Gleyber Torres youngest AL player to homer in four straight games as Yankees down Angels
Gleyber Torres is the fourth-youngest player since 1900 to homer in four straight games, according to the Elias Sports Bureau. Only Miguel Cabrera (20 years, 362 days) in 2004, Andrew Jones (21-139) in 1998 and Albert Pujols (21-147) in 2001 were younger, and all were in the National League. AP

NEW YORK — Gleyber Torres took a few moments, studied video of Jim Johnson on an iPad and then faced the pitcher for the first time.

A month into his big league career, the 21-year-old seized the moment, stroking a low, outside sinker over the right-field scoreboard for a tiebreaking home run in the seventh inning and becoming the youngest American League player to homer in four straight games.

Even Torres seemed a bit surprised.

"I'm like, a contact guy," he said.

Torres showed off his power bat and Aaron Judge saved a pair of runs with his brawny arm, twice throwing out runners from right field. The Yankees beat the Los Angeles Angels 2-1 Friday night in the opener of a series showcasing some of the sport's brightest stars, New York's 14th win in its last 16 home games.

And that wasn't all the drama. Two-way Japanese rookie sensation Shohei Ohtani came up with the potential tying run on base and two outs in the eighth, sent Aroldis Chapman's 100.3 mph pitch just foul, then grounded out on a 101.9 mph offering as the Angels dropped to 0-4 against the Yankees this year.

"His pitches were really fast, really powerful," Ohtani said through a translator.

Torres drove in New York's first run with a bases-loaded infield hit against Andrew Heaney in the second, and Mike Trout tied the score in the fifth against Luis Severino with his 16th homer.

Just 21 years, 163 days old and playing his 28th game since coming up to the Yankees on April 22, Torres worked the count to 3-1 against Johnson (2-2), then hit his ninth big league homer and fifth in four games. He became the fourth-youngest player since 1900 to homer in four straight games, according to the Elias Sports Bureau. Only Miguel Cabrera (20 years, 362 days) in 2004, Andrew Jones (21-139) in 1998 and Albert Pujols (21-147) in 2001 were younger, and all were in the National League.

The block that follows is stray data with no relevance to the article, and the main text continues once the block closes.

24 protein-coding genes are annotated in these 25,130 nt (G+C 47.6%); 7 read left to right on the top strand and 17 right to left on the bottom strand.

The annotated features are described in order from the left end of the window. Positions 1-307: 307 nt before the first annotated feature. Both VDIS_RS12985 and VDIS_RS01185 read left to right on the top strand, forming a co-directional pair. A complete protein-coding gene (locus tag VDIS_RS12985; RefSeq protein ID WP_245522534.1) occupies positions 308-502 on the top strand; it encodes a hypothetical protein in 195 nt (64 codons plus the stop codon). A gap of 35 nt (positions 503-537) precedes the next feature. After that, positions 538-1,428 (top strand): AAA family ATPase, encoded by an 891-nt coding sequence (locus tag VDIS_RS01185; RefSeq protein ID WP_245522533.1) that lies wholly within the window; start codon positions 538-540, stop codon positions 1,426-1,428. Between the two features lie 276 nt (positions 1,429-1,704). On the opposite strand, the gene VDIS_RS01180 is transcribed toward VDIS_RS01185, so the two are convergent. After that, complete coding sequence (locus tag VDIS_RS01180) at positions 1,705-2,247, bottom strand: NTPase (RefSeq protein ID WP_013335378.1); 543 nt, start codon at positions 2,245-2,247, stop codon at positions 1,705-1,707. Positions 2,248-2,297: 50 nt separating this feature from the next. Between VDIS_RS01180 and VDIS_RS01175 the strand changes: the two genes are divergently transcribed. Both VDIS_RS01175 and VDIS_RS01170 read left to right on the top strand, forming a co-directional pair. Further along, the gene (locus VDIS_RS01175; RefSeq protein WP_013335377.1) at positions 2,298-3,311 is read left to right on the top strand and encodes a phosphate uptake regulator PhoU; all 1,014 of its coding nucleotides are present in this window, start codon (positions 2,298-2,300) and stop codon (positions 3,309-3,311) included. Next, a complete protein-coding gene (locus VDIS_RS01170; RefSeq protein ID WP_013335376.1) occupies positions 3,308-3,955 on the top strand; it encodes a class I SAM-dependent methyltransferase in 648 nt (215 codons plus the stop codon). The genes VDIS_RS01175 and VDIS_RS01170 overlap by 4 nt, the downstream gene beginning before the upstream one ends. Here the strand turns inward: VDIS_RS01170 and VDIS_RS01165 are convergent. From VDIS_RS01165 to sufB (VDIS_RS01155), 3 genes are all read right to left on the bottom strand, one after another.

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"When you combine intelligence and instincts and talent, you're looking at what's been a very special player for us," Yankees manager Aaron Boone said. "I don't know that a lot of guys come up with instinct. He's got it 10-fold."

Torres is hitting .333 with 24 RBIs.

"He just never looks like a moment is too big for him," Judge said.

Kole Calhoun had singled with one out in the third and advanced on Gary Sanchez's eighth passed ball this season. When Justin Upton lined a single to right with two outs, Judge threw home from 216 feet at 100.5 mph , his hardest in the major leagues, according to MLB's Statcast.

"It's about time. I've been trying to hit 100," Judge deadpanned. "I'm glad I broke it. I think I got 99 (mph) last year. ... My day was made."

Sanchez caught the ball on the fly, then reached back and tagged Calhoun on the left calf.

"When he first let go, I'm thinking, all right, he's going with the long hop, because it was so low, and that thing just carried right through," Boone said.

Judge also threw out Martin Maldonado trying to stretch a single off Chad Green (3-0) in the seventh, taking a one-hopper off the wall in the right-field corner and without rushing made what seemed to be a nonchalant throw — that went straight to shortstop Didi Gregorius, who applied the tag at second. Calhoun followed with a single that would have driven in a run.

"I've probably made that play 1,000 times pregame, so it's just like practice," Judge said.

David Robertson walked Upton with one out in the eighth, Pujols lined out and the left-handed Chapman came in to face lefty-hitting Ohtani.

Chapman threw the 26th wild pitch with Sanchez behind the plate this year as he fell behind in the count 2-0, then got the key out. He got four straight out for his first four-out save this season, finishing a six-hitter for his 10th save in 11 chances.

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"You saw two guys bringing their best stuff," Angels manager Mike Scioscia said. "Chapman was turning it loose, letting it go and Shohei put some terrific swings on it."

While Ohtani is batting .309 to go along with a 4-1 pitching record, he is just 4 for 23 (.174) at the plate against lefty pitchers. The 23-year-old was 0 for 3 with a walk, booed lightly in his Yankee Stadium debut after spurning New York to sign with the Angels.

"It's not the first time it's happened," he said of the jeers.

TRAINER'S ROOM

Angels: Rene Rivera had surgery to repair a torn meniscus in his right knee and likely will be sidelined for four to six weeks. ... RHP Matt Shoemaker had mild fluid in his pitching forearm, according to an MRI on Thursday in Los Angeles.

Yankees: 1B Greg Bird (right ankle surgery) likely will be activated from the DL on Saturday. ... RHP Tommy Kahnle (right shoulder tendinitis) was activated from the DL.

UP NEXT

RHP Jaime Barria is to be recalled Saturday from Triple-A Salt Lake to start for the Angels. He is 3-1 with a 2.13 ERA in five starts for Los Angeles this season. RHP Sonny Gray (3-3) starts for the Yankees after allowing one run over eight innings to win at Kansas City on Sunday.

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